Macwester Malin heads refit – part four

May 13, 2016


When I was installing the electrics on our Macwester Malin, I tested my wiring using a small 12v motorbike battery, as that ruled out wider problems [see here]. I finished off the installation of a recessed LED light strip concealed behind an acrylic and wood strip that I laminated, and attached to the underside of the cupboard to the rear of the heads compartment. That gave a pleasing light effect, without being too blingy.

When it came to finishing touches, I decided to stick with the Dutch language labels, as a nod to our Malin’s ownership heritage.


As explained previously, I did as much preparatory work as possible [outside the boat] on the sanitation hose installation. Over time I discovered that it was pretty much impossible to cut the hose at a right angle despite trying at least three different types of saw; in the end I used a Dremel to straighten up the edges. If you’re going to try this ‘at home’, it’s best to wear safety goggles as the Dremel ablates the plastic …and you probably don’t want the melted residue chemically welded to your iris.

Attaching the hoses to the Blakes Lavac Popular toilet was a really (really) tough job. The 19mm inlet hose took me a full hour using a hot air gun and wooden bungs to stretch the plastic as much as possible (the bungs being a timely tip from a fellow club member). It was truly energy-sapping. The outlet hose was also tough, but took slightly less time.

I was expecting the same issues with the skin fittings, but they both slipped on relatively easily following a five-minute blast with the hot air gun.


Installing the pump unit proved to be another struggle. Mainly because it’s situated inside a cupboard on the other side of the bulkhead. I had anticipated this challenge ahead of installation, and cunningly decided to site a recessed toilet roll holder adjacent to the pump [to the left, just out of shot above]. The hole for the toilet roll holder allowed substantially better access. That said, the installation which happened out of sight on the other side of the bulkhead from me, was really fiddly and took time, and it’s fair to say …more patience than I happened to have available on that particular day.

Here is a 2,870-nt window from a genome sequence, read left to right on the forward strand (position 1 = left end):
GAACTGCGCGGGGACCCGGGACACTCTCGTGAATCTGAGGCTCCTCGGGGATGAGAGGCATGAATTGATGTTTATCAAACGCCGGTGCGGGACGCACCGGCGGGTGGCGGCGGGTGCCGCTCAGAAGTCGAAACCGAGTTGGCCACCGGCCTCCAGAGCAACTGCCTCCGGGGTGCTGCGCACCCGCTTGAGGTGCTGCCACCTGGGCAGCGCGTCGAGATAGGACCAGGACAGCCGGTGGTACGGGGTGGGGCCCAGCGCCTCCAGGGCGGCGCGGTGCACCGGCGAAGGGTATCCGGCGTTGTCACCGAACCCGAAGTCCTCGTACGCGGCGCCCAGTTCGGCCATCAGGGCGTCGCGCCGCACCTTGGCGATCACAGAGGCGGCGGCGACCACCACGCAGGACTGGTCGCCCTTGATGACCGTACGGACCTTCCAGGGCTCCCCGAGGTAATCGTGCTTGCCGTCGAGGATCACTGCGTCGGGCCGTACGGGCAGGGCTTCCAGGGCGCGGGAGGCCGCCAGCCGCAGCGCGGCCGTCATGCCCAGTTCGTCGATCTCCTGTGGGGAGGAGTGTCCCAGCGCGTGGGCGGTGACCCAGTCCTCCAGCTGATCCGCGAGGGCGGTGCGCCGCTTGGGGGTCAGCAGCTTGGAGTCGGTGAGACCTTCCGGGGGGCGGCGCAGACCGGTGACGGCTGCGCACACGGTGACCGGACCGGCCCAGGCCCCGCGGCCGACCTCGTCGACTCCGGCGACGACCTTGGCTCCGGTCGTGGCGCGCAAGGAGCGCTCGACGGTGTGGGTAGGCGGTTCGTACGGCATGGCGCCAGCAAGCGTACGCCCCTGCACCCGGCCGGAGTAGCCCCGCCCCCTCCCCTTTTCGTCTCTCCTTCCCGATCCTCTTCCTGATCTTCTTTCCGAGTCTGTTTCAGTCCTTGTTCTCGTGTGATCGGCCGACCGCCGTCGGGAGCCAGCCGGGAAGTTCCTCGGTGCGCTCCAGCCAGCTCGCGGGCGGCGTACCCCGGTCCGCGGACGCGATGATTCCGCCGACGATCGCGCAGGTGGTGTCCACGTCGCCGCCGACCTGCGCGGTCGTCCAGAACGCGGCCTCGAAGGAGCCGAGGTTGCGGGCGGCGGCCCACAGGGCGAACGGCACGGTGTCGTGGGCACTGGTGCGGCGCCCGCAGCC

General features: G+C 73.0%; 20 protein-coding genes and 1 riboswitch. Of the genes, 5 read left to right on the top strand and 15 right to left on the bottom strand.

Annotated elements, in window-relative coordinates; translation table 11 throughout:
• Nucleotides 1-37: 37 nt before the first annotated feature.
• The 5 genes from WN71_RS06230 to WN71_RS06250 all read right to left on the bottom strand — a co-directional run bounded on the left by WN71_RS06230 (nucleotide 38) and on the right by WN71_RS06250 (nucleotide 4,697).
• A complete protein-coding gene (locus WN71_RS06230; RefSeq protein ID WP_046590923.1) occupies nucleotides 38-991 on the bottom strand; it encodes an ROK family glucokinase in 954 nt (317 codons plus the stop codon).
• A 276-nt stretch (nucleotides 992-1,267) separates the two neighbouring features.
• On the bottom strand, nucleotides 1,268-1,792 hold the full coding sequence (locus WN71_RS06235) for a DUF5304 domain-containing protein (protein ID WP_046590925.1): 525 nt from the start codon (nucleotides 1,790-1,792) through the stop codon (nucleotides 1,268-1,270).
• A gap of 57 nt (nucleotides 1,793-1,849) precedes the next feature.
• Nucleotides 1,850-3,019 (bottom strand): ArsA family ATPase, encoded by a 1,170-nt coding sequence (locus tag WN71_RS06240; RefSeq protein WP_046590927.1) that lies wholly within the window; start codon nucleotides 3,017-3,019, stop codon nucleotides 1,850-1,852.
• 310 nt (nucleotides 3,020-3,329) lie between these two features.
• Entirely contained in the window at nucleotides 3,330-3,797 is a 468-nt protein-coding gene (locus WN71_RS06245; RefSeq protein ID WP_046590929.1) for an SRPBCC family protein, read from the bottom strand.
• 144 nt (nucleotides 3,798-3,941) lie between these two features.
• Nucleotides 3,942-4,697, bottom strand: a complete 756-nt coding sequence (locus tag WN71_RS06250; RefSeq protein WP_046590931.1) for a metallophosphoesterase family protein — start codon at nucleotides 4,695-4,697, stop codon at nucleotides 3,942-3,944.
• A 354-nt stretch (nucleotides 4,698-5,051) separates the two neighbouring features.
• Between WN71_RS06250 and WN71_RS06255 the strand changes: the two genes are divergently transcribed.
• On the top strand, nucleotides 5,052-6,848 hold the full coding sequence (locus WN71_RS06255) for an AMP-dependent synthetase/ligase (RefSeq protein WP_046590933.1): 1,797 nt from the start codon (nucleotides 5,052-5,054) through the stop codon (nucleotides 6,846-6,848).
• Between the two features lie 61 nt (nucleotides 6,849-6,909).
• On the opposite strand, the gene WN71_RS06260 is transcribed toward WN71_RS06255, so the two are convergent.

Installing the Lavac toilet unit was simple enough, apart from the slight complication that I had added, which was a solid wood support I fashioned to sit directly underneath the toilet. This meant that access to tighten the six bolts was challenging. However it was probably a job worth doing, to cover-off the possibility of my cake & chocolate habit getting out of hand over the coming years.

The good news is that the plumbing all worked exactly as it should; no tweaking required.


After installing the floor lighting, I created a wooden surround for the floor, leaving space for future finishing touches, including a 3mm space on the left to cover up the veneer damage caused when removing the original seating, and 18mm on the right where I intend to box-in the compression post, which will happen when I fit the door surround and door.


Finally, using a cardboard template that I made from an assortment of thin card [thank you Belhaven Brewery], I trimmed out some Treadmaster rubber flooring from a 1.7m roll that I purchase specifically for the job.

By this point I was increasingly keen to cross the finishing line, and it was a relief that things were beginning to look like they were coming together …at last.


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